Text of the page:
The Mountain View Los Altos Union High School District's board voted this week to formally approve an ethnic studies course for all freshmen starting this fall, but the decision was not without controversy and disagreement among the elected trustees.
The board voted 4-0 at a Monday, June 5, meeting to approve the course, with board President Phil Faillace abstaining.
The high school district has been piloting an ethnic studies course this school year and plans to make it a required, yearlong class for all ninth graders starting in the 2023-24 school year. That's ahead of a state requirement for districts to offer a one-semester ethnic studies class beginning in the 2025-26 school year.
For multiple years, the MVLA board has discussed adding an ethnic studies requirement, but the plans generated particular controversy in recent months as the final decision neared.
Some community members have opposed the course, with concerns ranging from claims that the district would be indoctrinating students with "Marxist ideology" to detailed critiques of specific lessons and worksheets. Others have backed the class as an important opportunity to teach about race and ethnicity in a way that brings students together and promotes mutual understanding.
The district held a public comment period on the ethnic studies course, with 18 people submitting written responses. The board has also held multiple detailed reviews of the curriculum over the past several months, culminating in Monday's meeting, when the course was formally approved.
Faillace and fellow trustee Sanjay Dave both raised concerns at Monday's meeting about whether the class will offer a balanced perspective on controversial issues. The two trustees said that while presentations by the district's ethnic studies teachers at recent meetings were positive, they had concerns about the written course materials that the district has published.
"I'm hearing that balance, but I don't always see it in the material that was presented to us," Dave said.
He raised objections to the definition of "color blindness" that was included in a course document, as well as a lesson about systems of power within the school district. Faillace objected to the definition of racism that was in one of the documents and how capitalism was handled in the course, getting into back-and-forths with other trustees on these topics.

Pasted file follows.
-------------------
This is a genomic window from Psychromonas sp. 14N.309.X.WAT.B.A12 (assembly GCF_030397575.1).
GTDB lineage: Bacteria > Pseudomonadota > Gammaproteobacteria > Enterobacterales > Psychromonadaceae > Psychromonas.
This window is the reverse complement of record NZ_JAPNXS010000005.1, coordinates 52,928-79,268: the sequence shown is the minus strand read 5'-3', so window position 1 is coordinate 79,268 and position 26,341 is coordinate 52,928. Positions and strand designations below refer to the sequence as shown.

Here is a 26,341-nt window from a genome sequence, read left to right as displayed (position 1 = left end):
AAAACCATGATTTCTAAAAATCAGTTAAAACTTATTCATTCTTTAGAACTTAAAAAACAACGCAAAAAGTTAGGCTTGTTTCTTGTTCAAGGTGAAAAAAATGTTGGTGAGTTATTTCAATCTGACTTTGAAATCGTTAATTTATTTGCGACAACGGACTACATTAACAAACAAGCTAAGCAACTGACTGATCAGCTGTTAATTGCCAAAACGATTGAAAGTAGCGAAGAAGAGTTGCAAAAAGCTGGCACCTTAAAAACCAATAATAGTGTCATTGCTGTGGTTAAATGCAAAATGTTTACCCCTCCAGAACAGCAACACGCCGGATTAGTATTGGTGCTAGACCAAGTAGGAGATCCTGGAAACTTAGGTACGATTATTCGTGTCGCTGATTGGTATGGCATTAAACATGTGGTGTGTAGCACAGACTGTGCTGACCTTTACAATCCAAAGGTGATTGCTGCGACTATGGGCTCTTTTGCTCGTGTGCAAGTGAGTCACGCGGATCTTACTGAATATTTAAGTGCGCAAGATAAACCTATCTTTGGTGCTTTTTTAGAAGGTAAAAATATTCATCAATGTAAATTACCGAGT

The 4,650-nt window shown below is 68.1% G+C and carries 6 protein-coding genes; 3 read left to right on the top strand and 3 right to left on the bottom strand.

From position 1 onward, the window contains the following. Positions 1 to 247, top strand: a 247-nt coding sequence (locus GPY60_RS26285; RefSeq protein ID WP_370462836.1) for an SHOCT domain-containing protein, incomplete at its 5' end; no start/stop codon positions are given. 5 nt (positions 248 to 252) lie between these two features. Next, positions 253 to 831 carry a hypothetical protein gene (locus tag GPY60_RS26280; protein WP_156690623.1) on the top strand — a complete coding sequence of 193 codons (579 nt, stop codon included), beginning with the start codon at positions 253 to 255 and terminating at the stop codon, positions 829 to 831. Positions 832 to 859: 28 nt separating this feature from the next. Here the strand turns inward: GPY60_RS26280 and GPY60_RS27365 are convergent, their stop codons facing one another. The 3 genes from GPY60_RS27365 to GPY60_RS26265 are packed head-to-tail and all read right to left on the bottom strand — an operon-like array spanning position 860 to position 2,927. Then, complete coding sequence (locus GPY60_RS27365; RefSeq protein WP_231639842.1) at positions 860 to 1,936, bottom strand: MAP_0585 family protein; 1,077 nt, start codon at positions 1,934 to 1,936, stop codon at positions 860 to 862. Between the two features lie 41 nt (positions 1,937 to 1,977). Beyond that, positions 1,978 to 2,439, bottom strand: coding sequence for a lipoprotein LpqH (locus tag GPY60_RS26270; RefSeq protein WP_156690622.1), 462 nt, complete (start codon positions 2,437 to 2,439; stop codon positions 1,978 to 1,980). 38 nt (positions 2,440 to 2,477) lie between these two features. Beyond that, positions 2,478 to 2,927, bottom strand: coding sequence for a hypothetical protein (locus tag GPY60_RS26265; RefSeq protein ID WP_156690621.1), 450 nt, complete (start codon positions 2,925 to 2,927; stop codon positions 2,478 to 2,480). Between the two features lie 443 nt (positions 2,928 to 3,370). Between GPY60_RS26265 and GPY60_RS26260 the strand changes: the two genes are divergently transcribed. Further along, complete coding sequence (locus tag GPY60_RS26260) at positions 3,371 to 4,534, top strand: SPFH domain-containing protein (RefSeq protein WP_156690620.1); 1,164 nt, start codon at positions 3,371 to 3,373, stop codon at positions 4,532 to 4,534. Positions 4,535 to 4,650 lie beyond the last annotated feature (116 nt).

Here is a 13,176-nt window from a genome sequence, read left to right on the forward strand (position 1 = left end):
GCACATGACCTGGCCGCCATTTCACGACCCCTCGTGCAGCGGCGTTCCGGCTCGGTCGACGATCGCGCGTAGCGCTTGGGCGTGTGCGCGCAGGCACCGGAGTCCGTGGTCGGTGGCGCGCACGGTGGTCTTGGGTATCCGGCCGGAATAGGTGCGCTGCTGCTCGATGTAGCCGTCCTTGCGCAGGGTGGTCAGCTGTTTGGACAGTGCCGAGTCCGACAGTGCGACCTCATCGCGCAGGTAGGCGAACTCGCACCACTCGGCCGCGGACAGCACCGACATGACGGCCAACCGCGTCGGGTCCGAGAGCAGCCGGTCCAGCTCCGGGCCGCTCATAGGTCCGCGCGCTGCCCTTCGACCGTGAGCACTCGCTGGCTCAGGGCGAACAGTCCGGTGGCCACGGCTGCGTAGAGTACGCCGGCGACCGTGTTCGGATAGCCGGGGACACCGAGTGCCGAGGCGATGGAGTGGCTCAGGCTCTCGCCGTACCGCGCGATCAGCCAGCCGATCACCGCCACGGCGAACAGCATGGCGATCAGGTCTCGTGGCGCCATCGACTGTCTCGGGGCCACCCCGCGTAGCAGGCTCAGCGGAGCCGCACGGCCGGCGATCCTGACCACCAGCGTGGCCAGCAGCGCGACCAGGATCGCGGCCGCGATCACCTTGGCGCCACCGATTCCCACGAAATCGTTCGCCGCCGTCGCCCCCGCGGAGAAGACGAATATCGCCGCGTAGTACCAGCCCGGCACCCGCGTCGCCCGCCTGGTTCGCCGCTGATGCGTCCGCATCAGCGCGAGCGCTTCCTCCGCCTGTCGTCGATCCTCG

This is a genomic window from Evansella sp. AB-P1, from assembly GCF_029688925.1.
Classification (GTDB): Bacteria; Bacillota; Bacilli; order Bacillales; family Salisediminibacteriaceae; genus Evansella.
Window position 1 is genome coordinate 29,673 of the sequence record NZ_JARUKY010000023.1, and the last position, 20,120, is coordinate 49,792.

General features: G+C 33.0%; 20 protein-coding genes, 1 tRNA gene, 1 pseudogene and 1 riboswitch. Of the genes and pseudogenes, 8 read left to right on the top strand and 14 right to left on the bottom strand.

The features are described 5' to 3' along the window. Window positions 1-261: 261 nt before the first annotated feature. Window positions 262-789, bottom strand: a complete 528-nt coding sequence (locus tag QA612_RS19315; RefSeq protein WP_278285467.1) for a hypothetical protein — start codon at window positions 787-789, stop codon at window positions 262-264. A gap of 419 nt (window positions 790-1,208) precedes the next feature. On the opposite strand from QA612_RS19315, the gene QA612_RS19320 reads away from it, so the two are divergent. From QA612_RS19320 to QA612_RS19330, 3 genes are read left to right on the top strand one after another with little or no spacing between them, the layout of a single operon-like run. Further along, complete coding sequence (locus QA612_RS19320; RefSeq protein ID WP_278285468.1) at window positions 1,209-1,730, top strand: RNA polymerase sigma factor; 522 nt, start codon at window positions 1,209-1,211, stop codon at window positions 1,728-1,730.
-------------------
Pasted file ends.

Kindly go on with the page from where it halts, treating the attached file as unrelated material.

One issue that cropped up during the meeting was what the written course materials actually said. Associate Superintendent Teri Faught said that some objections to the course were based on outdated documents, which the district had updated.
Dave told the Voice after the meeting that he had mostly been basing his comments on material that the board reviewed at prior study sessions, and that those documents have largely been replaced. Faillace similarly said that the definitions he was objecting to are no longer listed online, although he said that another lesson he had issues with is still posted.
The other three trustees largely defended the course. Board member Catherine Vonnegut said that it isn't possible for written course materials to encompass everything that a teacher covers in class.
"You cannot possibly represent what you'd actually be saying in real life with so few words to start with, so that part doesn't really bother me," Vonnegut said.
If there are particular hot-button issues that need to be carefully addressed or problems with phrasing, Vonnegut argued that teachers can iteratively refine the course over time.
Trustee Thida Cornes similarly said that the important part is what teachers actually say in the classroom, and that these educators have shown the board that they will present a balanced perspective.
Board member Esmeralda Ortiz praised the course, noting that it included a diversity of sources and pushed students to think critically.
"I feel confident and I also trust the teachers who presented to us multiple times," Ortiz said.
Faillace told administrators that he was unclear whether the board was being asked to approve the curriculum documents themselves or only a broader framework document.
"We're being asked to approve the course, which is the framework," Superintendent Nellie Meyer said. "The specific units and lessons are beneath that – so you're not being asked to approve every specific lesson."
Dave ultimately voted in favor of approving the course, noting that he felt he could move forward given that the board wasn't being asked to sign off on all of the specific materials. Faillace abstained and said that he will "remain hopeful" that the district would arrive at better written materials for the course in the future.